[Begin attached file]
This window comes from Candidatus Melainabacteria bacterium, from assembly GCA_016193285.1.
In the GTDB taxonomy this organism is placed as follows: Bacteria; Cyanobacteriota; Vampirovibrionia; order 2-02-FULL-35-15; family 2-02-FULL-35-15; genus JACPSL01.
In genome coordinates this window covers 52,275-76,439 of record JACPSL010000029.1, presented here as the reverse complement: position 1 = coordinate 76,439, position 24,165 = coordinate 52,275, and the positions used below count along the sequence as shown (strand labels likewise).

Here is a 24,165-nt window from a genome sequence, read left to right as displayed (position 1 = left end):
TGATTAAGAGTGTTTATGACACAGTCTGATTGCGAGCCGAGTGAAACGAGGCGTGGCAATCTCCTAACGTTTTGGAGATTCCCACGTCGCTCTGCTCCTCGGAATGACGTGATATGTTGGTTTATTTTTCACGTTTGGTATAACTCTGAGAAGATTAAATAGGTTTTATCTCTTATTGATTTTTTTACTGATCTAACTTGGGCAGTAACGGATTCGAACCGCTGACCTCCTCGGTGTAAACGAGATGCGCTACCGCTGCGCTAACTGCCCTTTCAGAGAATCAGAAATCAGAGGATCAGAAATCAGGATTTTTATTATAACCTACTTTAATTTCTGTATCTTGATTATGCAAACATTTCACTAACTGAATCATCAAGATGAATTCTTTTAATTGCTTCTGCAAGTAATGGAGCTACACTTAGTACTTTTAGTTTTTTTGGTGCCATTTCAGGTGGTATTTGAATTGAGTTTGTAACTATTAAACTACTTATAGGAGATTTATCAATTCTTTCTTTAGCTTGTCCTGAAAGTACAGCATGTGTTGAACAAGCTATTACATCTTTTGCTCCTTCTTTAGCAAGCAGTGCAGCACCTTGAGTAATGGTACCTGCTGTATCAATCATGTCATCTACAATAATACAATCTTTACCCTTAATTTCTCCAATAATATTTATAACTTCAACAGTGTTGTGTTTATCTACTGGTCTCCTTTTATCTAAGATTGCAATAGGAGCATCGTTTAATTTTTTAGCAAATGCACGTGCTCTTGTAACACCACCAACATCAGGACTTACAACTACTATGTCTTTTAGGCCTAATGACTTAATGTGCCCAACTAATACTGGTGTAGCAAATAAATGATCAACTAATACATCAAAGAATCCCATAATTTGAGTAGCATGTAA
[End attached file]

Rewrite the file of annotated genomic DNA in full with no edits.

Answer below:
This window comes from Candidatus Melainabacteria bacterium, from assembly GCA_016193285.1.
In the GTDB taxonomy this organism is placed as follows: Bacteria; Cyanobacteriota; Vampirovibrionia; order 2-02-FULL-35-15; family 2-02-FULL-35-15; genus JACPSL01.
In genome coordinates this window covers 52,275-76,439 of record JACPSL010000029.1, presented here as the reverse complement: position 1 = coordinate 76,439, position 24,165 = coordinate 52,275, and the positions used below count along the sequence as shown (strand labels likewise).

Here is a 24,165-nt window from a genome sequence, read left to right as displayed (position 1 = left end):
TGATTAAGAGTGTTTATGACACAGTCTGATTGCGAGCCGAGTGAAACGAGGCGTGGCAATCTCCTAACGTTTTGGAGATTCCCACGTCGCTCTGCTCCTCGGAATGACGTGATATGTTGGTTTATTTTTCACGTTTGGTATAACTCTGAGAAGATTAAATAGGTTTTATCTCTTATTGATTTTTTTACTGATCTAACTTGGGCAGTAACGGATTCGAACCGCTGACCTCCTCGGTGTAAACGAGATGCGCTACCGCTGCGCTAACTGCCCTTTCAGAGAATCAGAAATCAGAGGATCAGAAATCAGGATTTTTATTATAACCTACTTTAATTTCTGTATCTTGATTATGCAAACATTTCACTAACTGAATCATCAAGATGAATTCTTTTAATTGCTTCTGCAAGTAATGGAGCTACACTTAGTACTTTTAGTTTTTTTGGTGCCATTTCAGGTGGTATTTGAATTGAGTTTGTAACTATTAAACTACTTATAGGAGATTTATCAATTCTTTCTTTAGCTTGTCCTGAAAGTACAGCATGTGTTGAACAAGCTATTACATCTTTTGCTCCTTCTTTAGCAAGCAGTGCAGCACCTTGAGTAATGGTACCTGCTGTATCAATCATGTCATCTACAATAATACAATCTTTACCCTTAATTTCTCCAATAATATTTATAACTTCAACAGTGTTGTGTTTATCTACTGGTCTCCTTTTATCTAAGATTGCAATAGGAGCATCGTTTAATTTTTTAGCAAATGCACGTGCTCTTGTAACACCACCAACATCAGGACTTACAACTACTATGTCTTTTAGGCCTAATGACTTAATGTGCCCAACTAATACTGGTGTAGCAAATAAATGATCAACTAATACATCAAAGAATCCCATAATTTGAGTAGCATGTAA